Does Metro-North Have a Catastrophic Curve?

Sunday's deadly Metro-North commuter train crash happened less than 2,000 feet from the the site of another derailment earlier this year along the same stretch of curving riverside track in the southern Bronx.

The Spuyten Duyvil section of track is considered a "slow zone" by the Metropolitan Transit Agency because of the tight curves, two of which come in quick succession flanked by the river on one side and steep rocks on the other. 

Our old post sites the old crash with a photo from google maps and I remember it being in the narrow ravine between the rocks where the big Columbia C is painted. You can see it in the photo too. Or zoom in on it again for the exact same image here in Google Maps. 
Today's crash is pretty easy to locate based on this photo from the north which shows orientation in relation to the two bridges and this one from the southeast in relation to the curved stretch of track.

In July a CSX fright train carrying tons of garbage toppled over in a ravine close to where the rail right-of-way narrows from four tracks to two, which limited re-railing and recovery efforts. You can see a close up of the site of that crash as seen from Google Maps in our previous post. It's just where the large Columbia University 'C' is painted on the rocky cliffs.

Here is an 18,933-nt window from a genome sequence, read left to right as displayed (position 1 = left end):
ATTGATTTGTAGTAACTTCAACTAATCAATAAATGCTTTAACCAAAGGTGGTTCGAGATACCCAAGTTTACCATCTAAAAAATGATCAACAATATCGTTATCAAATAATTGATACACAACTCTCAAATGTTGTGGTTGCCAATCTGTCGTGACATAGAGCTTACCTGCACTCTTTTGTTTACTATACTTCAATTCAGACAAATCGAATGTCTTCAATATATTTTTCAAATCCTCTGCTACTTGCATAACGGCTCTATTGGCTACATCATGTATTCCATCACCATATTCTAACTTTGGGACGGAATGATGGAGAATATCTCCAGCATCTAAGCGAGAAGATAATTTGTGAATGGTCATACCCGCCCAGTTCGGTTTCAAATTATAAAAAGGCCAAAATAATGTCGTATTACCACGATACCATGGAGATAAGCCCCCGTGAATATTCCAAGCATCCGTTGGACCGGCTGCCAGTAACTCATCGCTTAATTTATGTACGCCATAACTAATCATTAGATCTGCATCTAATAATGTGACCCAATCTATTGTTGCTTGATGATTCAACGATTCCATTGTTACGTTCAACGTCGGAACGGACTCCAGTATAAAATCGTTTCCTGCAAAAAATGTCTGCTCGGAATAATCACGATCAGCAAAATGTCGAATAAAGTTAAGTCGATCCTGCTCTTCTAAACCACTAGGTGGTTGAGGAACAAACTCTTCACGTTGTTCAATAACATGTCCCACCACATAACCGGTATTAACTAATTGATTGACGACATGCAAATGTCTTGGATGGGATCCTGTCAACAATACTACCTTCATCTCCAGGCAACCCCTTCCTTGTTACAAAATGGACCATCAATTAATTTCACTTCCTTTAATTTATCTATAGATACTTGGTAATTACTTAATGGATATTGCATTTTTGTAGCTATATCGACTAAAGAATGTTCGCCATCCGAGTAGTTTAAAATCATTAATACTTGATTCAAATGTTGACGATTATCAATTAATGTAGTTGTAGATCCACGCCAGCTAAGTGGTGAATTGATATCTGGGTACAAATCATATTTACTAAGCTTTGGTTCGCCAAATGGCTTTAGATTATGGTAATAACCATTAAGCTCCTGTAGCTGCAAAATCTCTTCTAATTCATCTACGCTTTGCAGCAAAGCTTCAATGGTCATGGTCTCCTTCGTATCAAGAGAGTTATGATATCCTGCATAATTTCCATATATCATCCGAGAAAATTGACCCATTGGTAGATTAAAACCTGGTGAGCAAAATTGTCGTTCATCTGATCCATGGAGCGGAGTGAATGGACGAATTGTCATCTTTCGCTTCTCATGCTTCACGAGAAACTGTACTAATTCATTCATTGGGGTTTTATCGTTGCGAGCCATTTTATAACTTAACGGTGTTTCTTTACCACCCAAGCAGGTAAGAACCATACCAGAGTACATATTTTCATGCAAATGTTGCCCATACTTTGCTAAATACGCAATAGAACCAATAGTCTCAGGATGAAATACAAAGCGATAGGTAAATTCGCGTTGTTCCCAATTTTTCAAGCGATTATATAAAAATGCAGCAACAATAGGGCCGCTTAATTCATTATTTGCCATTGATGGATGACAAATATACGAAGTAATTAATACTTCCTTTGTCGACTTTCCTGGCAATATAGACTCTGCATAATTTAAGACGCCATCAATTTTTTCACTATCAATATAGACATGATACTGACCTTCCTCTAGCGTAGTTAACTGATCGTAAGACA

Today's crash is about 1,800 feet along the track to the Northwest. It's easy to locate based on this photo from the north which shows orientation in relation to the two bridges and this one from the southeast in relation to the curved stretch of track.

It's two tight turns in close proximity with dangerous landscape flanking the track in both cases. It's too soon to know if excessive speed, operator error, equipment failure or another factor is the cause of this deadly accident, but Spuyten Duyvil is accumulating a menacing track record for 2013. 

Most of the track we're talking about was under water during Sandy as WNYC's floodmap shows